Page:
We proceeded to look for a taxi, but again we are out of luck as the peak hour of Beijing sets in and there are none free in sight. As we were walking around I noticed how many people were on bikes (there is heaps!) and the thought occurred... let's just hire some bikes to get there!

I admit I was a little hesitant (I know Isaac certainly was) because first of all it was now dark and secondly, unless you've been to China before (or any Asian country really) you can't truly understand how crazy and erratic their roads are. Pedestrians walk out onto the road whenever they please, cars ignore red lights, buses using their superior size to dictate their driving style to force themselves through traffic... it's like an enraged ants nest of moving steel. But hell, let's go for it!

Our speed machines! You could hardly tell they had been used before =P
I couldn't manage to take any pictures whilst riding as all my energy and concentration was spent avoiding parked cars, unpredictable pedestrians and fellow bike commuters. It. Was. Insane! But soooo cool! Riding around in peak hour traffic was a blast! We stayed in the pedestrian lanes but often times had to swerve out into the road lanes to get around parked cars, coming inches within passing traffic. The force of the wind from passing buses was intense!

Crossing the roads had no logic to it from what I could see, basically the pedestrians would gather in a tight group and just move as one out onto the road right into incoming traffic, and I guess just have the confidence that their group size is enough to stem the flow of traffic enough for them to edge their way across. There was one time I got separated form Isaac (as he smartly judged that it would probably be best to wait for the lights to change before crossing) and the 'ball of pedestrians' I was huddled within got stuck in the center of the intersection, traffic flowing past us from all sides! Eventually the lights changed and we made it to the other side ha.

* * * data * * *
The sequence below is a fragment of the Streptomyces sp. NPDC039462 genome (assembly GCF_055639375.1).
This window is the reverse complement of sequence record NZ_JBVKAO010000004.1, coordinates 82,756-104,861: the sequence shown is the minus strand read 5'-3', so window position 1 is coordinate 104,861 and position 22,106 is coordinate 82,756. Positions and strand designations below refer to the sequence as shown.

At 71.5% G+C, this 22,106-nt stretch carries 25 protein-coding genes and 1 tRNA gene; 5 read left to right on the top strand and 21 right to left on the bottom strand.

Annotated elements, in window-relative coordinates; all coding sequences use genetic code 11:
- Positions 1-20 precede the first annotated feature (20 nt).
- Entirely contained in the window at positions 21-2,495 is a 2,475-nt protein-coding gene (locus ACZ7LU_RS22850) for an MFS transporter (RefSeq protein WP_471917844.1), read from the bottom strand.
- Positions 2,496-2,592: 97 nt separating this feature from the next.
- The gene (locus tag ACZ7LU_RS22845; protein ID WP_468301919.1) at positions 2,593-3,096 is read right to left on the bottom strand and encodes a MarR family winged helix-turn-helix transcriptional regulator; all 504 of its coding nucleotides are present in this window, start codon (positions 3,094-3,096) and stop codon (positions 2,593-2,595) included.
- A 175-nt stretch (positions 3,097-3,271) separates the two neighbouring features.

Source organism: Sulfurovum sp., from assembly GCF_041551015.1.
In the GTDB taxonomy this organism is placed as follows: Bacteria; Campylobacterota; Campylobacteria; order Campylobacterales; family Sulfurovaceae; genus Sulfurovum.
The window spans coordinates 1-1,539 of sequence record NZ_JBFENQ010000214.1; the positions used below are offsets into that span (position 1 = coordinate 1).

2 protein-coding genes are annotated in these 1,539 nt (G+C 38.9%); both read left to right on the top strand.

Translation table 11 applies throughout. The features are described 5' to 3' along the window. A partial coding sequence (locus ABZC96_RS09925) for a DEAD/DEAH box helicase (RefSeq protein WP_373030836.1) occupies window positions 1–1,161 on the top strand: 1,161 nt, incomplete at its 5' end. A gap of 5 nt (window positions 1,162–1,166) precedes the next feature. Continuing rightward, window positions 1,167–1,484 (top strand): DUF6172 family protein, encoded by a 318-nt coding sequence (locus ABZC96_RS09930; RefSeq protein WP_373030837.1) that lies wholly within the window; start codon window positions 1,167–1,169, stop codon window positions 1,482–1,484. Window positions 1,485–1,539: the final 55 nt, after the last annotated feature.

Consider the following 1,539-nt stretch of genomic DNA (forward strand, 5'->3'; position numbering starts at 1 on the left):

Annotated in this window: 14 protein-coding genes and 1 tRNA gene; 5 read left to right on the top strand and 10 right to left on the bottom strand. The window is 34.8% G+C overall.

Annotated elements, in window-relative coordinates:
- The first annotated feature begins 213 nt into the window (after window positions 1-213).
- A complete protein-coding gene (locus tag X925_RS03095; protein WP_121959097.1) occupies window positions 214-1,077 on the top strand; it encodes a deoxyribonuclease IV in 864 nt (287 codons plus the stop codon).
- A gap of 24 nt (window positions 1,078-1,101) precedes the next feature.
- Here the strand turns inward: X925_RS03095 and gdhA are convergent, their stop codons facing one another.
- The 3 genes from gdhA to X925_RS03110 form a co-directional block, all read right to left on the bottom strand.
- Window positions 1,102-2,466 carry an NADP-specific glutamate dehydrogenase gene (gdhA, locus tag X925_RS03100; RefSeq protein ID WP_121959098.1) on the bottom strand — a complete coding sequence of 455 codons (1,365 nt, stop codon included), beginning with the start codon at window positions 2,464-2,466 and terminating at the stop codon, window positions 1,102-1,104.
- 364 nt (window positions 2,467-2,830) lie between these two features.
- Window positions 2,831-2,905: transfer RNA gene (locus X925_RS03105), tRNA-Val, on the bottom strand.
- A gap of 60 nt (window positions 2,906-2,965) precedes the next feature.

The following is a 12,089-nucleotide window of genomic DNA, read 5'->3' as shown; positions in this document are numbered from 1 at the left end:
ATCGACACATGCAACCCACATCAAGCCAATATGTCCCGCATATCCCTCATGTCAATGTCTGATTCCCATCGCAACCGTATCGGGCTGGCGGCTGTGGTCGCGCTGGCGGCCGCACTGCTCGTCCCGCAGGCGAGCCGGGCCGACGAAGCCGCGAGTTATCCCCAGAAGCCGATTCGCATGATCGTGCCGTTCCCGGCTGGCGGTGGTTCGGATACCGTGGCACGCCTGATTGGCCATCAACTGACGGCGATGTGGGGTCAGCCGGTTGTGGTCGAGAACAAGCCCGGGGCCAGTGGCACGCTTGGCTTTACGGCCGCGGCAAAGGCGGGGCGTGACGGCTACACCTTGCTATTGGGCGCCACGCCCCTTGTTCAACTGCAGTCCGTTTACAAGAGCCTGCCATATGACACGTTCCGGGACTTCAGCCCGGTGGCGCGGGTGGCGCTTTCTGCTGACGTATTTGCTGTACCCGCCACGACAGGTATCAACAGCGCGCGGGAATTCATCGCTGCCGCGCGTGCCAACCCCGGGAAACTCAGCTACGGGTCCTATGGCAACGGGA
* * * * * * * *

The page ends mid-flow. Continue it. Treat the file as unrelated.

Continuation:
After 45 minutes of dodging traffic, a long chat with a local to ask for directions, and numerous consultations of our map, we finally made it to our destination; the Beijing Poly Plaza Hotel. Engineering wise it is quite impressive as the square block protruding out of the front left of the building in the picture below is actually 8 stories of floors that is completely suspended in the air and held in place by the grid of interlocking steel cables. Well, the guys at work found it interesting at least ha.

With our quest complete it was time to return the bikes and grab something to eat. The ride back was a little easier then before with less traffic on the roads. After returning our bikes we had to walk back to our hotel, but not before stumbling across some awesome locally owned shops. I submitted to buying this awesome decorative scroll for myself:

So cool!
And that leaves day three complete. 

Part four here. So what's in store for our next day? Only the Great Wall of China!


Tania said...

I have another blog I follow who made a post for every day she was in China, like 20 something, and in three posts you showed me more interesting things than she did in 20. Haha.

You're definitely a better photographer. ;)

Out of Sync said...

If there was a 'nicest comment from a follower' award I think you'd have to be in the running lol, thank you =)

I am extremely humbled that you enjoyed the post-holiday write up, I try to make them as interesting to read as possible, for both mine and any readers sake, as yes I agree at how long or tedious some post-holiday write ups can be lol.

Although to be fair, it is quite a difficult task, you have to fight the urge to write and paste up pictures for EVERY cool thing you did or saw haha.

Next part should be even cooler then this one as it covers the Great Wall =D

Thanks again!

Sue Lin said...

I love the building, its cool! And also love the way u describe bus drivers in Asian countries! Nice one, couldnt agree more!

Out of Sync said...

Thanks Sue Lin =D I like how you can agree with the buses haha